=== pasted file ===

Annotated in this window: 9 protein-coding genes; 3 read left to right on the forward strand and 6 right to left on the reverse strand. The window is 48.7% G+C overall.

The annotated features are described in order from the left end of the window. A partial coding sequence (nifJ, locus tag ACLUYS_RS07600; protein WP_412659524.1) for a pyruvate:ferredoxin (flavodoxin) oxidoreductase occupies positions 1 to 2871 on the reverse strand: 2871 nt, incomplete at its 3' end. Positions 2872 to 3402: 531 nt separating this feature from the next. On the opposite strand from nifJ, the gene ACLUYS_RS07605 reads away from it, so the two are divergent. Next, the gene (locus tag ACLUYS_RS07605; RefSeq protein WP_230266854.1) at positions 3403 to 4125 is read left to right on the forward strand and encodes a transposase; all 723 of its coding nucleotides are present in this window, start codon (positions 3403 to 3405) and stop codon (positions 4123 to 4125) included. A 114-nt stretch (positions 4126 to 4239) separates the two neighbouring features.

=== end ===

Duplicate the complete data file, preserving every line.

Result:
Annotated in this window: 9 protein-coding genes; 3 read left to right on the forward strand and 6 right to left on the reverse strand. The window is 48.7% G+C overall.

The annotated features are described in order from the left end of the window. A partial coding sequence (nifJ, locus tag ACLUYS_RS07600; protein WP_412659524.1) for a pyruvate:ferredoxin (flavodoxin) oxidoreductase occupies positions 1 to 2871 on the reverse strand: 2871 nt, incomplete at its 3' end. Positions 2872 to 3402: 531 nt separating this feature from the next. On the opposite strand from nifJ, the gene ACLUYS_RS07605 reads away from it, so the two are divergent. Next, the gene (locus tag ACLUYS_RS07605; RefSeq protein WP_230266854.1) at positions 3403 to 4125 is read left to right on the forward strand and encodes a transposase; all 723 of its coding nucleotides are present in this window, start codon (positions 3403 to 3405) and stop codon (positions 4123 to 4125) included. A 114-nt stretch (positions 4126 to 4239) separates the two neighbouring features.